Used car finance used to be easy. You’d decide on a model, then visit your local bank to arrange for a credit. Sure, you wouldn’t always get one. But at least, the process was easy to understand and quick.

Today, things have changed. Used car finance has become a lot more varied and, thus, complex. Your chances of actually getting a loan are probably better than they ever were. But finding the one that’s best for you has become fiendishly difficult.

In this article, we’ll try to make things less confusing for you. We’ll present the six most important points to keep in mind when looking for used car finance. By sticking to them, you can save yourself a lot of trouble. You can also make sure you’re only spending as much on your loan as you absolutely need.

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If you’re confused, you’re not alone

A recent article on This Is Money highlighted the systematic problems of the car finance industry. The feature dealt with a survey which asked participants to identify the cheapest among four different car finance options.

The four alternatives represented the most common financing methods on the market at the moment. They included PCP, HCP as well as personal loans. Each alternative had a different set of variables – varying down payments/deposits, term lengths and interest rates. Accordingly, the overall costs were considerably different.

The results of the test were shocking. A mere ten percent of those surveyed correctly identified the cheapest option. Even more than that misidentified the most expensive option for the cheapest. The remaining 80% were somewhere in the middle. Which may not sound all that bad. But it’s certainly anything but consoling.

What kind of car finance deal did I sign up for?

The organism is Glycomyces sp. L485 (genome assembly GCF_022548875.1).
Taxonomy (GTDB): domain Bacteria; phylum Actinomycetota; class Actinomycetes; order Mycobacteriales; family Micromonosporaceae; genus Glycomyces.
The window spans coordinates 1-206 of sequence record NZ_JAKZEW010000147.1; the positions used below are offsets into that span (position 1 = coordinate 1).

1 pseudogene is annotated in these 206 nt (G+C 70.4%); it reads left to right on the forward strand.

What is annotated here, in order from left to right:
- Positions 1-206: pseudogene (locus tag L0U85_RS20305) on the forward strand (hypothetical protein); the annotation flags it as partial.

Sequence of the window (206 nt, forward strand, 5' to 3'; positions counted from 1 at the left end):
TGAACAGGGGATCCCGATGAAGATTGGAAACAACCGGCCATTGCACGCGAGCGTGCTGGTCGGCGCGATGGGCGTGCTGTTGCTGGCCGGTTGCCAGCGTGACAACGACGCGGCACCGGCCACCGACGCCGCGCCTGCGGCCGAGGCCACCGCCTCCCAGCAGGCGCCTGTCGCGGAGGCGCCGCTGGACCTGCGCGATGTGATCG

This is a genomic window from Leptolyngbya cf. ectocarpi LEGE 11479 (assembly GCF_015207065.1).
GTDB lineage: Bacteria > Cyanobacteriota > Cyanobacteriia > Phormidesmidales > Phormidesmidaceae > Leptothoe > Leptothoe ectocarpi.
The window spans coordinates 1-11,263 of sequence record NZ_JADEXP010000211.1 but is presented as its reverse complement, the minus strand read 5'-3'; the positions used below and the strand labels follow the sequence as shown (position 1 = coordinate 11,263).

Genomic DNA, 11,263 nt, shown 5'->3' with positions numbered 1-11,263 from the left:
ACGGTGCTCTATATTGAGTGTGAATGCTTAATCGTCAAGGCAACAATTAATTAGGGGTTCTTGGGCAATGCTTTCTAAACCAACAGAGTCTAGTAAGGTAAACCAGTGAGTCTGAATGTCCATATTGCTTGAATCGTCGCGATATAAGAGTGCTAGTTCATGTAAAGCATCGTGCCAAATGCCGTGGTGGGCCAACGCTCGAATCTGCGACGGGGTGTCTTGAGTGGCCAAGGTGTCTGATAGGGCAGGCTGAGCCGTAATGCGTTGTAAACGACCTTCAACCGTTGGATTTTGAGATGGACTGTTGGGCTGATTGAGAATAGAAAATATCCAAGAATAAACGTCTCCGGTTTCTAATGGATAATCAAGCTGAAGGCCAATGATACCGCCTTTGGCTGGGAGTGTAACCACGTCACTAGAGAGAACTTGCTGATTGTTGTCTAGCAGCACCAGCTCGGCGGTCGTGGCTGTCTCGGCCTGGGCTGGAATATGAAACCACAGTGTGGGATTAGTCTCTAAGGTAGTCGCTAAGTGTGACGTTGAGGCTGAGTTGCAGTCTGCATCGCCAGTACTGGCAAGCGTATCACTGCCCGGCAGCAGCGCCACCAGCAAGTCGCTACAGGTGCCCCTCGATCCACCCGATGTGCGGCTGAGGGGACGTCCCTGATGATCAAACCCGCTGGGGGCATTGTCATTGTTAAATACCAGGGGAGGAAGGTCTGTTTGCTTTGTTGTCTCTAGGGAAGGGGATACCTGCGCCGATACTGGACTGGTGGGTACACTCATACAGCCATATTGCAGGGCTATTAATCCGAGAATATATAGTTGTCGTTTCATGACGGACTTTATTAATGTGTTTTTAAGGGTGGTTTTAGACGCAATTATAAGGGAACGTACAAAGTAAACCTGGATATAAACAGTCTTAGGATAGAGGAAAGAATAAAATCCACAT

This is even more true, since another study presented an even more astounding finding. Based on data from the Society of Motor Manufacturers and Traders, the authors concluded that almost half of all drivers were unable to precisely account which used car finance deal they’d made. In other words: Almost 50% of car owners paying off an expensive loan have no idea what their payments are based on.

You could argue that all of this doesn’t matter, as long as your car works fine and you can pay off your monthly instalments. However, there are consequences to this ignorance. The analysts concluded that there was a gap of nearly £3,000 between the best and the worst financing option on the market. Over the course of the different cars in our lives, this can add up to a total of £11,000 unnecessary used car finance costs.

Especially if you’re pressed for cash anyway, this is an inexcusable state of affairs. So what can you do to make used car finance less confusing?

Here are the best recommendations from our experts at Concept Car Credit.

Car finance tip #1: Always buy used


Granted, we’ve just shown you how complicated used car finance is. So why would we go on to nonetheless advise you to buy used?

Very simple: New car finance is even more complicated – and there’s even more cash involved.

Just by buying a used car, things won’t miraculously fall into place. However, the risk of making a really bad decision and the choice of financing options are both considerably smaller. This means that buying used is by far the safer option, as much as you may love the feel, look and smell of a new vehicle.

Car finance tip #2: Don’t lease


Leasing has an extremely good reputation. Whereas personal loans involve much-maligned banks, HCPs are often considered too expensive and restrictive and PCPs are associated with insurance mis-selling, leasing has remained mostly scandal-free.

That’s quite remarkable, considering leasing is usually by far the most expensive option of all. With leasing, you’re never the actual owner of the car, meaning you’ll never be able to use it without paying a monthly rate. In comparison, you’ll eventually pay off even the worst private loan at some point, after which your recurring costs drop considerably.

This is why we recommend against leasing, although it may seem quite interesting at first. Instead, search for the best possible alternatives from the realm of personal credit, PCPs and HCPs.

Car finance tip #3: Really do the maths


A car is the second biggest purchase that most of us will make in their lifetime. It is even the biggest purchase for many others. So you’d expect car buyers to make absolutely sure they’re taking the right decision.